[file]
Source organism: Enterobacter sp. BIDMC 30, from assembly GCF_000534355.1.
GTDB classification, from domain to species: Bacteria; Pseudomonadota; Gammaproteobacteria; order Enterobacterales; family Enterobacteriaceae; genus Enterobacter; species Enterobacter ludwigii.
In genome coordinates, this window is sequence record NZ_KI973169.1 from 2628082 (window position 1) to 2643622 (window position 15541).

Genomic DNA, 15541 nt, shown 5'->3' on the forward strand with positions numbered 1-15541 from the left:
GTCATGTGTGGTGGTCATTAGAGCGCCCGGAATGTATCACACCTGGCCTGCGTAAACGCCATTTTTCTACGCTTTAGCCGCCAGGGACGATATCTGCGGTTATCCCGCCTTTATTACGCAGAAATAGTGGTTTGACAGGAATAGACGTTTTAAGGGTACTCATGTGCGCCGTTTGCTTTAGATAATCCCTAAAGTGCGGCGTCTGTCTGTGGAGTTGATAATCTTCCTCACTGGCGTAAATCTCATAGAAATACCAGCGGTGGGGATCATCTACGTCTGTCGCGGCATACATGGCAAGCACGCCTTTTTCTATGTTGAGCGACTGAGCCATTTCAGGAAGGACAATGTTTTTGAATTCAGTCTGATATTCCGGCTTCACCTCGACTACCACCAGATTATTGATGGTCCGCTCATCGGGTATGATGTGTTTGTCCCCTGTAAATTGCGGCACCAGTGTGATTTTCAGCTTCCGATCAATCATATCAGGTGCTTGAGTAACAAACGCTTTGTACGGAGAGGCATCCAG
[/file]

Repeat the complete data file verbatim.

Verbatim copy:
Source organism: Enterobacter sp. BIDMC 30, from assembly GCF_000534355.1.
GTDB classification, from domain to species: Bacteria; Pseudomonadota; Gammaproteobacteria; order Enterobacterales; family Enterobacteriaceae; genus Enterobacter; species Enterobacter ludwigii.
In genome coordinates, this window is sequence record NZ_KI973169.1 from 2628082 (window position 1) to 2643622 (window position 15541).

Genomic DNA, 15541 nt, shown 5'->3' on the forward strand with positions numbered 1-15541 from the left:
GTCATGTGTGGTGGTCATTAGAGCGCCCGGAATGTATCACACCTGGCCTGCGTAAACGCCATTTTTCTACGCTTTAGCCGCCAGGGACGATATCTGCGGTTATCCCGCCTTTATTACGCAGAAATAGTGGTTTGACAGGAATAGACGTTTTAAGGGTACTCATGTGCGCCGTTTGCTTTAGATAATCCCTAAAGTGCGGCGTCTGTCTGTGGAGTTGATAATCTTCCTCACTGGCGTAAATCTCATAGAAATACCAGCGGTGGGGATCATCTACGTCTGTCGCGGCATACATGGCAAGCACGCCTTTTTCTATGTTGAGCGACTGAGCCATTTCAGGAAGGACAATGTTTTTGAATTCAGTCTGATATTCCGGCTTCACCTCGACTACCACCAGATTATTGATGGTCCGCTCATCGGGTATGATGTGTTTGTCCCCTGTAAATTGCGGCACCAGTGTGATTTTCAGCTTCCGATCAATCATATCAGGTGCTTGAGTAACAAACGCTTTGTACGGAGAGGCATCCAG